If I had to describe my dressing style as a season, it would be ‘Summer’, so it is surprising that I only discovered the kaftan after moving to Dubai five years ago. When the sea of billowing, beautiful kaftans at iftars and suhoors made sense. So for my fist Eid here I pulled out a kaftan that was actually upcycled from a white chikan duputta my mom had bought 20 years ago—originally made for a beach holiday, it was the perfect fit as many of the kaftans worn in Dubai are Made in India. “Indian aesthetics have always appealed to the Middle Eastern market, and the quality and finish of the kaftans that come from India are comparable to those by international design houses and better priced,” says Dubai based Mukta Shahdadpuri aka The Style Circuit, who has hosted pop-ups for Tarun Tahiliani, Shivan and Narresh and Anushka Khanna. Dubai-based influencer Rosemin Manji often posts pictures of herself in Delhi-based design studio D’Ascoli’s silk digital-printed kaftans and at Abu Dhabi’s Ataya (a landmark exhibition held prior to Ramadan under the patronage of HH Sheikha Shamsa Bint Hamdan Bin Mohammed Al Nahyan), Anita Dongre’s stall is always a major draw. For designers like Malini Ramani, Payal Singhal and Namrata Joshipura, regulars on the Dubai pop-up circuit, kaftans are always a strong part of their line-up. But it isn’t just Dubai; this breezy and forgiving robe is positioned for a comeback across the world, courtesy the pandemic.
Boho to ‘wedding-ready’
Singhal has included kaftans in her collection since 2010 – her embroidered versions are suited to occasion wear, especially those priced around ₹49,286 on her website. She also has laid-back digital kaftan-tunics, made for beach holidays (around ₹8,719) and notes that there has been a surge in clients taking to the silhouette. At this time of the year, as summer is taking off, global designers from Gucci to Pucci have always highlighted the kaftan. After all, while its origins can be traced back to the Mesopotamian era, this silhouette first achieved high fashion status in the Swinging 60s when Yves Saint Laurent, Balenciaga and Dior included it in their collections. Over a decade later, Elizabeth Taylor wore a Gina Fratini multi-colored, kaftan-style dress to her second wedding to Richard Burton. Perhaps following in her chic footsteps, two years ago Sonam Kapoor Ahuja turned to an ivory chikan kaftan by Abu Jani Sandeep Khosla for her wedding reception afterparty. Adding “new bride” glamour to its bohemian vibe, Bollywood’s favourite fashion girl layered it with uncut diamond neckwear. Jetsetters have pulled off the beach to ballroom upgrade with the right accessories. Beaded, metal or precious jewellery – anything goes, thanks to the kaftan’s exotic personality. “I’m surprised more Indian designers have not looked at this style until recently, while international designers have them as wardrobe staples,” observes Singhal.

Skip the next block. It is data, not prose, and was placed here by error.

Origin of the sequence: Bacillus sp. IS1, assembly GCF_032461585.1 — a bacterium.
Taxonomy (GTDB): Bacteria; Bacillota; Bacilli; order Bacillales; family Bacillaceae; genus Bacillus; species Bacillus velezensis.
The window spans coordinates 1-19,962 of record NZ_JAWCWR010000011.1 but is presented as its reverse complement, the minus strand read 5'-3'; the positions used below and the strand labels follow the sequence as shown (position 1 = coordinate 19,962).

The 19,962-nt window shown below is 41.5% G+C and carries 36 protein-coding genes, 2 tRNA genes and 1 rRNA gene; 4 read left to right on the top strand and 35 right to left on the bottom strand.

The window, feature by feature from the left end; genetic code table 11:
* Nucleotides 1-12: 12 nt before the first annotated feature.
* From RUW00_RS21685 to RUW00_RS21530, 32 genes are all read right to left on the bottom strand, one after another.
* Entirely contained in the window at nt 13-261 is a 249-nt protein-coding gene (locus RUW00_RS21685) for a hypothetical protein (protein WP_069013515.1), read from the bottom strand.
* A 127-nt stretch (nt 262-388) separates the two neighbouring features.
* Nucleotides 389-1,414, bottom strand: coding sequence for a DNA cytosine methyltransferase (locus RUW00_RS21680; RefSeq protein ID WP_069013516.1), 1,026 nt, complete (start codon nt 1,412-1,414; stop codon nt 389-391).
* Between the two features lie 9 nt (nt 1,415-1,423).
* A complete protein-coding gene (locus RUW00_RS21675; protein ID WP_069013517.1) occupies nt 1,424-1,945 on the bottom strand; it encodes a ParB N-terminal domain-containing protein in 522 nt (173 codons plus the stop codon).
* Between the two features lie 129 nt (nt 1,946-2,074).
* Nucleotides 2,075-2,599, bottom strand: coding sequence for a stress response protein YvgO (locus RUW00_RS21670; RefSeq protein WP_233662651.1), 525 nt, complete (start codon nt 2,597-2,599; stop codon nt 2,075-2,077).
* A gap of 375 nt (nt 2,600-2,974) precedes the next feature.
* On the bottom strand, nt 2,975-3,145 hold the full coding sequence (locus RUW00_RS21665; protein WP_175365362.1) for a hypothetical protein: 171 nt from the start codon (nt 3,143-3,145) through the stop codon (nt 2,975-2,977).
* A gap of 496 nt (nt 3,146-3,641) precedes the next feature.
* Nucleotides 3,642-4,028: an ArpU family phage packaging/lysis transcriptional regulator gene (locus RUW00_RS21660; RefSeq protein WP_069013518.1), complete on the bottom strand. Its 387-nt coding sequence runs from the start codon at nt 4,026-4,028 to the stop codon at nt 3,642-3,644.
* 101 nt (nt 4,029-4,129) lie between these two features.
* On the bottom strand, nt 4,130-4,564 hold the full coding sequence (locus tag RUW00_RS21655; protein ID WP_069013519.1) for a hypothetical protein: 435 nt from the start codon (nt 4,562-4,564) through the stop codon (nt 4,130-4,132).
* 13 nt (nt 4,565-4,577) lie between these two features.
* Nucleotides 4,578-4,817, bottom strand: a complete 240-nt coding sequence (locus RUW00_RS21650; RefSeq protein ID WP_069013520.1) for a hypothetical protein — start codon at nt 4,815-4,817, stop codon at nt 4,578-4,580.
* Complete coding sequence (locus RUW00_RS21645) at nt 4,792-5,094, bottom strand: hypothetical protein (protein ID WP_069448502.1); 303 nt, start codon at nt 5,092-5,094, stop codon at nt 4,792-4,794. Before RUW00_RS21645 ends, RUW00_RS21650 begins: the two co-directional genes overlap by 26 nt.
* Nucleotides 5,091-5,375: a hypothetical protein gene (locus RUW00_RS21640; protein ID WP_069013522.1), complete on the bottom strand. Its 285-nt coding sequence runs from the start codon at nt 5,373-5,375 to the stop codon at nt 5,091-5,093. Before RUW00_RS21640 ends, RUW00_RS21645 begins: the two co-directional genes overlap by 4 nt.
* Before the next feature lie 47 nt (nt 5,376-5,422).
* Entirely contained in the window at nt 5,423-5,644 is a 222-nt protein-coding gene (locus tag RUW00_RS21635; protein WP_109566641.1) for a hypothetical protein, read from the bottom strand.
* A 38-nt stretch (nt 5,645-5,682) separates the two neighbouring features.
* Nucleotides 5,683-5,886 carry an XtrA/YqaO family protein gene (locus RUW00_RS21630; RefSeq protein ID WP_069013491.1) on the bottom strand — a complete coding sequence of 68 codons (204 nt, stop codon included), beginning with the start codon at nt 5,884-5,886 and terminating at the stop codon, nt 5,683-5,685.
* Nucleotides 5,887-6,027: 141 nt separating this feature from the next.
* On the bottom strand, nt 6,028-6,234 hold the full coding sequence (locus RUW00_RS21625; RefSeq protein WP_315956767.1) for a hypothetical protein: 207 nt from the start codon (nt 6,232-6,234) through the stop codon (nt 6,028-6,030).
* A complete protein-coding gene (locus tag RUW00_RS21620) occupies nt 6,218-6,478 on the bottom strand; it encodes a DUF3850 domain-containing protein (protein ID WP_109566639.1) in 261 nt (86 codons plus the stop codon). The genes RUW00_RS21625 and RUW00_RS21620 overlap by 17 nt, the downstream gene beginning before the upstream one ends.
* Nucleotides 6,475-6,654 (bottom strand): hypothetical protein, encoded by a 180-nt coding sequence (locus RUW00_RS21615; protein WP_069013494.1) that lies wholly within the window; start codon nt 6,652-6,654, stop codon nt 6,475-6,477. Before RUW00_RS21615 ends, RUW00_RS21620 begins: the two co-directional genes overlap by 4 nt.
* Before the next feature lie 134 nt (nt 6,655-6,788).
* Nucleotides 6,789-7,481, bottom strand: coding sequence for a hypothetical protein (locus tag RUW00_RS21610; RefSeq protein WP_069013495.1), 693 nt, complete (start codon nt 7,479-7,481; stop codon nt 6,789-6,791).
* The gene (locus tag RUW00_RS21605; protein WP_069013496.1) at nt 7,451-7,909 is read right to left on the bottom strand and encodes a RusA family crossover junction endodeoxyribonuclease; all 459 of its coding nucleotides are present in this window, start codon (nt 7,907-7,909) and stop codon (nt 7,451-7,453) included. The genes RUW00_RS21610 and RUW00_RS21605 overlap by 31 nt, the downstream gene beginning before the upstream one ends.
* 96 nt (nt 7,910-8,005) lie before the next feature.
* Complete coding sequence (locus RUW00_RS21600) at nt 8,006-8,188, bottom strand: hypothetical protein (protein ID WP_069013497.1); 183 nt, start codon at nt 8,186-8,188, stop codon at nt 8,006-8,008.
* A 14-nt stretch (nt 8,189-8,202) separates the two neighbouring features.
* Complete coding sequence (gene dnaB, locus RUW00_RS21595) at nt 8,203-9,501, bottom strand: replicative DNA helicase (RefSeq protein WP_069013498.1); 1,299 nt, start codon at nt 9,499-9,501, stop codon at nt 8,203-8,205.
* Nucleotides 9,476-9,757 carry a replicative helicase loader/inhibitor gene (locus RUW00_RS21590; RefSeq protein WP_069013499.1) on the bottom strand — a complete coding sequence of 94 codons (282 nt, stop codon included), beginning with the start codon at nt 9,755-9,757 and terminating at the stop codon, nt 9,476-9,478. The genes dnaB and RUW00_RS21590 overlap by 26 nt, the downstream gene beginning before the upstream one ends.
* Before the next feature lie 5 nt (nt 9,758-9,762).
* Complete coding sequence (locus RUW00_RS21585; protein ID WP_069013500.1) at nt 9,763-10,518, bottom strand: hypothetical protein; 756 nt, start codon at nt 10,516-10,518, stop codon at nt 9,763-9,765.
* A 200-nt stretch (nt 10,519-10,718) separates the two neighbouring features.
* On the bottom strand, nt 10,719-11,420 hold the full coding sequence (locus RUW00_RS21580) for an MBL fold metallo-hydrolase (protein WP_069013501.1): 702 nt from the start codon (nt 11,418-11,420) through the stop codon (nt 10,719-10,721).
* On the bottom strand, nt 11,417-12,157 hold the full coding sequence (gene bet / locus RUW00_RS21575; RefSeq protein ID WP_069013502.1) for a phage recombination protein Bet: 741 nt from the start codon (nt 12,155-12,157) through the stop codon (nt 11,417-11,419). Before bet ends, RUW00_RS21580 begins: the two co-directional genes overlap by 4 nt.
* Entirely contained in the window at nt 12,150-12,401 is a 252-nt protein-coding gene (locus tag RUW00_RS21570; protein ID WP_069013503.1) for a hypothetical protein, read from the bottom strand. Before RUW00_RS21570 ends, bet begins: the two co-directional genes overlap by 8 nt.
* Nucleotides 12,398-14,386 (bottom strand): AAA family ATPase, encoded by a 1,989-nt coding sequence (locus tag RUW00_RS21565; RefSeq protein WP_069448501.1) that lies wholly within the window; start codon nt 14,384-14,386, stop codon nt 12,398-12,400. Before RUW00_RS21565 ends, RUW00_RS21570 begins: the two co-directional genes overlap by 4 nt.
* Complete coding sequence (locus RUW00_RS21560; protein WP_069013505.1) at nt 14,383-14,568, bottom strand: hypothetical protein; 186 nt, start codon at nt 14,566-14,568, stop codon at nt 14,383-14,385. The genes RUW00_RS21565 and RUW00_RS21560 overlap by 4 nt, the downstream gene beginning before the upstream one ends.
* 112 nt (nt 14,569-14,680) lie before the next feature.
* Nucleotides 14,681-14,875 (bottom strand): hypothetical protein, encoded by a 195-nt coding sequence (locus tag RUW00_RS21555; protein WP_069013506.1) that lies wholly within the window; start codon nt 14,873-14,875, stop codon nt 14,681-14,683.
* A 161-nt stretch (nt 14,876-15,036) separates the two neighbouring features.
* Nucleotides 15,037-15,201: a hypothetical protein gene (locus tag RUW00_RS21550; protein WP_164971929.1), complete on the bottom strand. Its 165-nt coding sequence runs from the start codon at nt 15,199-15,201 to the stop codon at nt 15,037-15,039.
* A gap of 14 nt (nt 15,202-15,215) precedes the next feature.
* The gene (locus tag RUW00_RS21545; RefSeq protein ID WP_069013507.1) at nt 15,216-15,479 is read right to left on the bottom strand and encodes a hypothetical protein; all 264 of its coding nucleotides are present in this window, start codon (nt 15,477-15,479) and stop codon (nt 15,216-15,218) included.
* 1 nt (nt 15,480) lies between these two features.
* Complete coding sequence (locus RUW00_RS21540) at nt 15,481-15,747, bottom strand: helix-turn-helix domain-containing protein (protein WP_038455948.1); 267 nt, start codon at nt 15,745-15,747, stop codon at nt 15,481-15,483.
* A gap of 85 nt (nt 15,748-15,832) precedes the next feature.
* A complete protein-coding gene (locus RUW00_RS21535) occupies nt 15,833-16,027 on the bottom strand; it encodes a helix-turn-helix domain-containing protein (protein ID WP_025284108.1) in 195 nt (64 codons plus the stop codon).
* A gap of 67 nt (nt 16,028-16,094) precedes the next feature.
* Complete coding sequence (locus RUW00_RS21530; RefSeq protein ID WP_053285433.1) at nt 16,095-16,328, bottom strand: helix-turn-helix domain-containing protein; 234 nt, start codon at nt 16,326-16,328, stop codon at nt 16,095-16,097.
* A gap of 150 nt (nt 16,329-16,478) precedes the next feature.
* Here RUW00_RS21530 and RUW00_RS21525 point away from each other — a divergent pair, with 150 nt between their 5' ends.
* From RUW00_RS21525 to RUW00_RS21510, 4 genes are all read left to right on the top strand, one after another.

From celebrity drawing rooms
Growing up, many of us may have seen our mothers and grandmothers wear kaftans as housecoats. Perhaps the rise of resort wear as a category made the kaftan haute? Ask Malini Ramani, one of our first resort wear designers, for whom kaftans, jumpsuits and paréos are a staple. “Blending style, sophistication and comfort, it can be worn as sleepwear, on the beach or to a black-tie event. What could be more versatile?” she asks, also pointing to its popularity in this time of social distancing. It helps that a picture of actor Kareena Kapoor Khan at home in a block-printed yellow Masaba Gupta kaftan went viral, with fashion magazines immediately pronouncing it “the coolest ‘at home’ outfit’’. Popular labels include Anupama Dayal, Shivan and Narresh and Anjali Patel’s Verandah, while couture darlings Sabyasachi and Anamika Khanna have given it a formal feel with craft-based embellishments and sequins. “Kaftans can also be paired with pants, which is one of my signature looks and a chic alternative to a kurta,” says Anjali Patel, referring to another go-to #WFH silhouette.
The kaftan is as, if not more, flexible than the kurta. Ramani is already full of ideas on how she will be taking this ‘destination’ essential forward: from new lengths, to adding pockets, to matching them with masks and scarves. Verandah’s Anjali Patel also sees reinvention happening around this shape. Her label is known for their vintage oversize take on the kaftan but now she will add more structured shapes, and shorter, belted and maxi-dress styles. Kaftan dresses also feature in the much-anticipated H&M x Sabyasachi collection, expected to drop at the end of summer. With a dash of daring, courtesy slits and other details, this style is inclusive, working for all shapes and sizes, says Gupta, adding, “The days of the kaftan being associated with a house gown are over. It will all change now. The house gown is the new runway gown!”
The writer is a former editor, luxury consultant and author.